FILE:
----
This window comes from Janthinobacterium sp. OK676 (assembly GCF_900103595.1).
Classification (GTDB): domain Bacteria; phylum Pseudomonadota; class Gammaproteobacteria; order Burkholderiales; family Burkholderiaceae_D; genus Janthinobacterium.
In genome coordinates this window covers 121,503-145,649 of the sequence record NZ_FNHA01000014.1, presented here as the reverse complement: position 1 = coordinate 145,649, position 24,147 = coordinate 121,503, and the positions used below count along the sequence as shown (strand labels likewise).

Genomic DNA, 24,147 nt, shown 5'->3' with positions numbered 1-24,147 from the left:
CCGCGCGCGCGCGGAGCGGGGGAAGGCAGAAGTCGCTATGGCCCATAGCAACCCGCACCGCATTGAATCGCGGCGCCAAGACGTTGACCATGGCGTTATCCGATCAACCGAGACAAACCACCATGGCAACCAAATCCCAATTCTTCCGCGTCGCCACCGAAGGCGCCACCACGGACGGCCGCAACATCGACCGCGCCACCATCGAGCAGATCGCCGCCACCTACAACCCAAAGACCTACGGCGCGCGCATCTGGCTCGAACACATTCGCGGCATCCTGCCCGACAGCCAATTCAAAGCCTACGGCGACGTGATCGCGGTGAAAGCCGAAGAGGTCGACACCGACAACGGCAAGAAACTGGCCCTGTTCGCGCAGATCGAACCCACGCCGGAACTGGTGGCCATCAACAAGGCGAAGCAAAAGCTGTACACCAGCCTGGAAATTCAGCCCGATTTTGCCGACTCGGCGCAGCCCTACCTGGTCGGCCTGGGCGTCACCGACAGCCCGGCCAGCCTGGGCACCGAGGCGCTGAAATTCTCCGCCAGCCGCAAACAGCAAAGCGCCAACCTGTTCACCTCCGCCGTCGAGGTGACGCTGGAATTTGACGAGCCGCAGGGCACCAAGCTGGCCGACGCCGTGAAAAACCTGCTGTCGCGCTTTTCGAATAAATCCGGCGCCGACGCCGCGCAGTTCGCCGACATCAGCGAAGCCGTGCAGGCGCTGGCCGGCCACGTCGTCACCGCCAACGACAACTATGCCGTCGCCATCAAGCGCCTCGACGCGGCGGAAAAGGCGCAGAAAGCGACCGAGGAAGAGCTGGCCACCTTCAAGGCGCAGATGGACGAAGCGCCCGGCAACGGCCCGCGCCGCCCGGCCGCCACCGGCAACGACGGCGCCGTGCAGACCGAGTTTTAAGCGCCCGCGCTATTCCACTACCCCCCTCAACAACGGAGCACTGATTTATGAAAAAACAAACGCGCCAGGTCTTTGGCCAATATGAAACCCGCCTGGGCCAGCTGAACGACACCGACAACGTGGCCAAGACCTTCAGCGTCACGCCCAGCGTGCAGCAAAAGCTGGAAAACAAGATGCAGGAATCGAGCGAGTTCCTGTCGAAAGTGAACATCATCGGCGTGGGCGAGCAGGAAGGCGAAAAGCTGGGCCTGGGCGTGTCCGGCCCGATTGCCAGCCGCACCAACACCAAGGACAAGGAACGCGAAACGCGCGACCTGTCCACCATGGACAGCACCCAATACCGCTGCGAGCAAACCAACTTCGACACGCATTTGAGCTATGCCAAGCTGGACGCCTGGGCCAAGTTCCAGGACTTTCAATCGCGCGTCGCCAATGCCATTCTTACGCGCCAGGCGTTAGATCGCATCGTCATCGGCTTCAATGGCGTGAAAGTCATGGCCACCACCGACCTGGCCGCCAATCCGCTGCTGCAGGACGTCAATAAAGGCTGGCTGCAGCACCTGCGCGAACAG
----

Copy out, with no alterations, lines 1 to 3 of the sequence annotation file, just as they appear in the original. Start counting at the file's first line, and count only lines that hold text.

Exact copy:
This window comes from Janthinobacterium sp. OK676 (assembly GCF_900103595.1).
Classification (GTDB): domain Bacteria; phylum Pseudomonadota; class Gammaproteobacteria; order Burkholderiales; family Burkholderiaceae_D; genus Janthinobacterium.
In genome coordinates this window covers 121,503-145,649 of the sequence record NZ_FNHA01000014.1, presented here as the reverse complement: position 1 = coordinate 145,649, position 24,147 = coordinate 121,503, and the positions used below count along the sequence as shown (strand labels likewise).